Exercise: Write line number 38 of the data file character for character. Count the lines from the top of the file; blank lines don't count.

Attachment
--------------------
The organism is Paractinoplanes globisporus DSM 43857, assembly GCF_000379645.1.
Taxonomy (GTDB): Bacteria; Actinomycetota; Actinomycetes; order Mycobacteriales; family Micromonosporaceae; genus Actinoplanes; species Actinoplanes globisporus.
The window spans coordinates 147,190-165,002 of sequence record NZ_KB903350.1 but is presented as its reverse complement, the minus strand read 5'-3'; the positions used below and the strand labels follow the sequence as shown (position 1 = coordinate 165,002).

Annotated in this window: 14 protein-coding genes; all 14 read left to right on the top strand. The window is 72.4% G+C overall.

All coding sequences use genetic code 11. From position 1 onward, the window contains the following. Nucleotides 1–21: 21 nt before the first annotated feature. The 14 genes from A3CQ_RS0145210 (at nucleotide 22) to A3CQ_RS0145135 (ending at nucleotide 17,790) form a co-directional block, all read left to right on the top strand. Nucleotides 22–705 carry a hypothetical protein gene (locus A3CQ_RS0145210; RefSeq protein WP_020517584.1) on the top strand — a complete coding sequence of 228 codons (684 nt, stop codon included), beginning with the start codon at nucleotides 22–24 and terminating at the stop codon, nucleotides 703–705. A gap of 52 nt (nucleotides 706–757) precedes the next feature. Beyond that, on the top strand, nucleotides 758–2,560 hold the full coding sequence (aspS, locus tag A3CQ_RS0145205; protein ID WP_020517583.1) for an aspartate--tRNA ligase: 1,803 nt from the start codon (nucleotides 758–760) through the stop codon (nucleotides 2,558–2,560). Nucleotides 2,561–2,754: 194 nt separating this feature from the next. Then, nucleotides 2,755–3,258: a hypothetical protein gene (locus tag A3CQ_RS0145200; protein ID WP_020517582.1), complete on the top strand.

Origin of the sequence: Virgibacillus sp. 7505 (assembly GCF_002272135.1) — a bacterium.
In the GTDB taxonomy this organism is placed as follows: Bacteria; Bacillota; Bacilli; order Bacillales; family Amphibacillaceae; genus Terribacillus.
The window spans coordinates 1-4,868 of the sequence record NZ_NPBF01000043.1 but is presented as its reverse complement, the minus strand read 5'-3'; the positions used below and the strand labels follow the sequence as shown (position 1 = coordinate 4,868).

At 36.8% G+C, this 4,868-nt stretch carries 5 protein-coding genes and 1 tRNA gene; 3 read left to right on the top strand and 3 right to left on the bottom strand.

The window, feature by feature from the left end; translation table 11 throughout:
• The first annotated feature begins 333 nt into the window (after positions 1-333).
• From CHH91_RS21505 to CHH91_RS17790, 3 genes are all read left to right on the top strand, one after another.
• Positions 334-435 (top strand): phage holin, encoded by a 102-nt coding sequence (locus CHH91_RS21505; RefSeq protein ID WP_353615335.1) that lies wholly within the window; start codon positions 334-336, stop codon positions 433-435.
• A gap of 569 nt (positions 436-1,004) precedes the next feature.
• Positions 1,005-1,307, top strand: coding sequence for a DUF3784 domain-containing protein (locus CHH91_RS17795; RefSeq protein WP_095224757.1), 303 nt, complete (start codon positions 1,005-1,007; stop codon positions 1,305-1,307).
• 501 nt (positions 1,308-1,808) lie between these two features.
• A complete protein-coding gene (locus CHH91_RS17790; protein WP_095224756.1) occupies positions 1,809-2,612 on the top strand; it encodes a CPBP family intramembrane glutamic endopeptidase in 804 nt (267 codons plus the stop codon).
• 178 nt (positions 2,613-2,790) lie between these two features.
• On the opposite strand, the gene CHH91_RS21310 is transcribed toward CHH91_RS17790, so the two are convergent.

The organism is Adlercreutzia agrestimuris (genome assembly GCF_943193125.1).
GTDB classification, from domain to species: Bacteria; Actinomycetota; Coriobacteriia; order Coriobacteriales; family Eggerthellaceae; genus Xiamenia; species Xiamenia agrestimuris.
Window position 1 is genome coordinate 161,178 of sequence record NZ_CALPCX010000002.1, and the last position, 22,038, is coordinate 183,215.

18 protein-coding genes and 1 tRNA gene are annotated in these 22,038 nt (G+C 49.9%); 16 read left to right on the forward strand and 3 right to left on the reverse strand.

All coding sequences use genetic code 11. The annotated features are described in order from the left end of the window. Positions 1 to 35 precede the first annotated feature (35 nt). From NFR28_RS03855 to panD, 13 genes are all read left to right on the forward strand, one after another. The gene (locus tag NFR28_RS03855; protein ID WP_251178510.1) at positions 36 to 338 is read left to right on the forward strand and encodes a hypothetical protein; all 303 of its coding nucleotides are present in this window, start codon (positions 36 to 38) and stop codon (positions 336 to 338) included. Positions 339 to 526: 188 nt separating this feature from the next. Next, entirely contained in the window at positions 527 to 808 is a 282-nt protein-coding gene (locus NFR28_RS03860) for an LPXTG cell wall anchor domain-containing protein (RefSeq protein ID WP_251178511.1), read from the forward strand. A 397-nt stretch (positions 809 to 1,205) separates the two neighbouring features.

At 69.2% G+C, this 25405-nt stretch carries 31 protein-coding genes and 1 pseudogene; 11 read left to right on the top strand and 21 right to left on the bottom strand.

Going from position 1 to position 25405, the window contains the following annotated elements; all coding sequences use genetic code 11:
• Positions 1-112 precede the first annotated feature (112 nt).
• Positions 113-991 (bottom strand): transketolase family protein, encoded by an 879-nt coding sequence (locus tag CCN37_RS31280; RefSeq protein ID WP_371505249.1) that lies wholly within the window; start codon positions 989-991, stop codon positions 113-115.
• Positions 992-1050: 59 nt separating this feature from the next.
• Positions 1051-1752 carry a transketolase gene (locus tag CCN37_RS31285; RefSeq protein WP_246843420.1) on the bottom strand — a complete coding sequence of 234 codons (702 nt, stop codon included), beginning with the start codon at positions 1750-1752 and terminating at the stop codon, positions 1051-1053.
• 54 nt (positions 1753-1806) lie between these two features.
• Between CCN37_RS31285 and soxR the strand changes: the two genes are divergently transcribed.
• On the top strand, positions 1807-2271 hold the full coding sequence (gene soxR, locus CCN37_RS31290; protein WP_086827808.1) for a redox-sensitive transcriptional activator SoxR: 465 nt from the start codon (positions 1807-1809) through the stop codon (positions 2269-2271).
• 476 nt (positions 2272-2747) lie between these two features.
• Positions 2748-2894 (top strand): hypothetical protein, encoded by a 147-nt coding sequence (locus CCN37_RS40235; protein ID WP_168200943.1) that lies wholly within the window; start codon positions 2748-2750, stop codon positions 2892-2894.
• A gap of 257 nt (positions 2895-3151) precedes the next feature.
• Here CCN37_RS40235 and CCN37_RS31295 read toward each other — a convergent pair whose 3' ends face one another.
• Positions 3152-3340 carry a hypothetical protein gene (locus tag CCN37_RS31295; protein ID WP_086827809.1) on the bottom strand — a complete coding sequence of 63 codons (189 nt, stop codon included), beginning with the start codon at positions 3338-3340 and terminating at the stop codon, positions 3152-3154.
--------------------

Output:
• Positions 3152-3340 carry a hypothetical protein gene (locus tag CCN37_RS31295; protein ID WP_086827809.1) on the bottom strand — a complete coding sequence of 63 codons (189 nt, stop codon included), beginning with the start codon at positions 3338-3340 and terminating at the stop codon, positions 3152-3154.